After days of competition in a barren desert, 36 teams of finalists, more than 500 students from seven countries, slowly made their way to the “Hab,” a deep space habitat at the Mars Desert Research Station, to find out who had won the University Rover Challenge.
Winners were announced in ascending order, and once the third-place and second-place teams were named, members of Missouri S&T’s Mars Rover Design Team broke into wild celebrations.
They already knew the score.
“We knew that we scored 52 on equipment servicing and 100 on autonomy and extreme retrieval, so when they announced the score for third and second place, you could see everyone’s faces light up as they did the math and realized that we scored more than second place, even without the final science scores,” says the team’s chief financial officer Téa Thomas. “As soon as they said our names, we screamed and cheered and a few of us even cried. We were standing next to some of the teams we had become friends with, and I think some of them were just as excited as we were. We’re the only American team to win in the last seven years, so all the other American teams were cheering for us.”
The Mars Society sees the red planet as one of the next great frontiers in space exploration. It hosts the University Rover Challenge each year, inviting collegiate teams from around the world to showcase the potential next generation of planet surveyors and explorers.
The terrain of Mars is a never-ending series of craters. Its surface includes the largest volcano known in the universe, as well as the second-highest mountain and one of the largest craters in the solar system. It is impossible to mimic the terrain here on Earth, but the competition copies the look of Mars by hosting the event at the Mars Desert Research Station near Hanksville, Utah — a town with a total population of 200. The station itself is off the beaten path, located in an isolated desert surrounded by red rocks and clay.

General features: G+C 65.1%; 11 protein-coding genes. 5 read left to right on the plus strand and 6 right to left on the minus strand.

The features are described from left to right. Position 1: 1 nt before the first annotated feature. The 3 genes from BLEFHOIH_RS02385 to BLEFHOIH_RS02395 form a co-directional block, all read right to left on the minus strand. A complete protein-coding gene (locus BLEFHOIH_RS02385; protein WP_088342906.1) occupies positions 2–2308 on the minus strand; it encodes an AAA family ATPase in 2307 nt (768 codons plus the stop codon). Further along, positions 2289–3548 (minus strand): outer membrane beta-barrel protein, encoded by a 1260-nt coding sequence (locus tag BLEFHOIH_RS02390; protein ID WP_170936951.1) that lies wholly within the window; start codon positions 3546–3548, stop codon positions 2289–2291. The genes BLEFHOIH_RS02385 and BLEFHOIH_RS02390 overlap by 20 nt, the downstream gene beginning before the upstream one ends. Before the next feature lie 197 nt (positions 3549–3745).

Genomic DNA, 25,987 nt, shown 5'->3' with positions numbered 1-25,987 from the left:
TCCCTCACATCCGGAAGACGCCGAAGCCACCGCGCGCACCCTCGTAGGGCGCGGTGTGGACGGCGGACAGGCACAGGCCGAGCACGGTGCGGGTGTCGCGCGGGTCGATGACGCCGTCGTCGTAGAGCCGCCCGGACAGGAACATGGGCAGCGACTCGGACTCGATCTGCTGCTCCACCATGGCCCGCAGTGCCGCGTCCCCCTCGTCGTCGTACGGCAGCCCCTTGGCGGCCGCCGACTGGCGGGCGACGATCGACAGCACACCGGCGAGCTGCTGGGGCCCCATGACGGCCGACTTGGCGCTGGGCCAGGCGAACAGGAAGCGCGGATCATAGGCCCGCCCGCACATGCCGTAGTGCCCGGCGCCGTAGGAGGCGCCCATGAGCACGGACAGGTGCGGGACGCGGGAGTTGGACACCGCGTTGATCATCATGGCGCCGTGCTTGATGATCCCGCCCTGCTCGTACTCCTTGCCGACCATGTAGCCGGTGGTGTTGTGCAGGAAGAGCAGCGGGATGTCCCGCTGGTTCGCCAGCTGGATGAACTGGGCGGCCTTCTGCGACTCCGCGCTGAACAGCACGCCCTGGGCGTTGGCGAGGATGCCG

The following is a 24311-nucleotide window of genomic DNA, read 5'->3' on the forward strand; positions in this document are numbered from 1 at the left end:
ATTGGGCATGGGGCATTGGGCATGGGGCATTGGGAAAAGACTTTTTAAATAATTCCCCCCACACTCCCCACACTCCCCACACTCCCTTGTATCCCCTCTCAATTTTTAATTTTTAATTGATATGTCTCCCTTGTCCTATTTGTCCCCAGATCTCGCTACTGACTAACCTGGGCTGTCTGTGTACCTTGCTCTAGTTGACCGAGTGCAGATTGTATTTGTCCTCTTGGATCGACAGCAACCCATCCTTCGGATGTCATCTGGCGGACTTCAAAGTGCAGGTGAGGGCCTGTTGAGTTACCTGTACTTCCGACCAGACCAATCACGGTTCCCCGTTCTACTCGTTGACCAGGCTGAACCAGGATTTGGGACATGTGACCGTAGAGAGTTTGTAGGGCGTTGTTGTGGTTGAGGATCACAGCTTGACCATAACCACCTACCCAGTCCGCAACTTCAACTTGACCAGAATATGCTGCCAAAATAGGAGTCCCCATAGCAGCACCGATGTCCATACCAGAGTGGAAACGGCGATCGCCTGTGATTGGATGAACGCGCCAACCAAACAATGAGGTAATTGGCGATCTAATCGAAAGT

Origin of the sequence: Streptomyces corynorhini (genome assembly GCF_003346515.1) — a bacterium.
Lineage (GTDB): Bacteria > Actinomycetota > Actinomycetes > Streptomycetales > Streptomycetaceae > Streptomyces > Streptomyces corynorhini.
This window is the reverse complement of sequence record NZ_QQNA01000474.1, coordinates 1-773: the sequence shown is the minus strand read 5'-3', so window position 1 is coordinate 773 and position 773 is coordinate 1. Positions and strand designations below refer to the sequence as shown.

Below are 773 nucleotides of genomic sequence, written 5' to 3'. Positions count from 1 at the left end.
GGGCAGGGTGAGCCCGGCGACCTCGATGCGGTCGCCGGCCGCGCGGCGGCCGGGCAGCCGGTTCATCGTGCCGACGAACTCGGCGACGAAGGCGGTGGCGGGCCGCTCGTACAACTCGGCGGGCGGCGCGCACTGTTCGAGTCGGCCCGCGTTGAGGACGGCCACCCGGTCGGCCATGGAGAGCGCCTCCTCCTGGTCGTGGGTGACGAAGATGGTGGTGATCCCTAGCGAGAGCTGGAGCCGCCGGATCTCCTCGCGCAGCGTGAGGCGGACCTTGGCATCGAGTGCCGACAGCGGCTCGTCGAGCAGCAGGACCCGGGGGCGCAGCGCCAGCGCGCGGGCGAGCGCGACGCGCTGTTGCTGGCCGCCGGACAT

“Hanksville is unlike anywhere else. There are a few small patches of grass, but for the most part, it’s all just red dust and sand,” says Thomas, a sophomore in business and management systems from Lee’s Summit, Mo. “The competition site is miles from any actual road and it just keeps going. There’s nothing but orange rocks for as far as you can see.”
The University Rover Challenge is designed to demonstrate the fundamentals of remote robotic travel and task completion.
To qualify for the event, teams created a video presentation that explained the design and cost of their rover. Teams also had to submit a detailed final expense report. At the final event in Utah, all 36 qualifying teams attempted to complete four challenges:
This year’s competition introduced two new tasks: retrieval and delivery. The change didn’t faze the S&T team.
“Having two new tasks very well may have been a big advantage to us,” explains 2017–18 team president Cameron Shilko, a senior in mechanical engineering from Smithville, Mo. “The team had just selected a new rover platform to build on, which meant a complete redesign of all of our systems and a great time to make necessary changes for the new competition requirements.”
Every team had to prepare for the relatively unknown tasks, and the University Rover Challenge designers hoped the experimental course would expand the students’ rover ideas.
“The new autonomous traversal task introduced a new aspect to the competition; however, many teams proved to have impressive software teams that were well prepared,” says Kevin Sloan, director of the University Rover Challenge. “The unique outlier with each of these tasks, though, was Missouri S&T. They came prepared and received perfect scores in each new task.”
The Mars Rover Design Team designed Gryphon for this year’s competition. The student-designed and -built rover was a meticulously planned vehicle. The team developed custom circuitry for the rover, machined the aluminum and carbon-fiber support structure, developed durable wheels for terrain mobility, and 3-D printed gears for its robotic arm.
“This year the team aimed to have, and had, an operating rover earlier in the design process than ever before,” says Shilko. “We created a detailed rover test plan including system verification, acceptance testing and task simulations in the months leading up to competition. All of this led to a very refined machine and an experienced crew to send to the University Rover Challenge.”
The Mars Rover Design Team had tasted victory after only five years of competitions. This year, the team earned a total score of 403.4 — nearly 70 points more than the second-place team.
“The team was confident, but not cocky going into the event,” says team advisor Melanie Mormile, associate provost for faculty affairs and a professor of biological sciences and geological sciences and engineering. “They knew they had a robust rover but also understood that the people in charge of the competition set out to truly challenge the teams. The team had great spirit and mood while competing. When issues or conflicts arose, they focused on problem-solving by taking everyone’s input and then sifted through the input to the most likely solution.”
So how did the team celebrate the world championship? By arriving back to Missouri S&T in the middle of the night, unloading the truck at the Kummer Student Design Center, eating some cake to revel in the victory, and starting to plan for next year.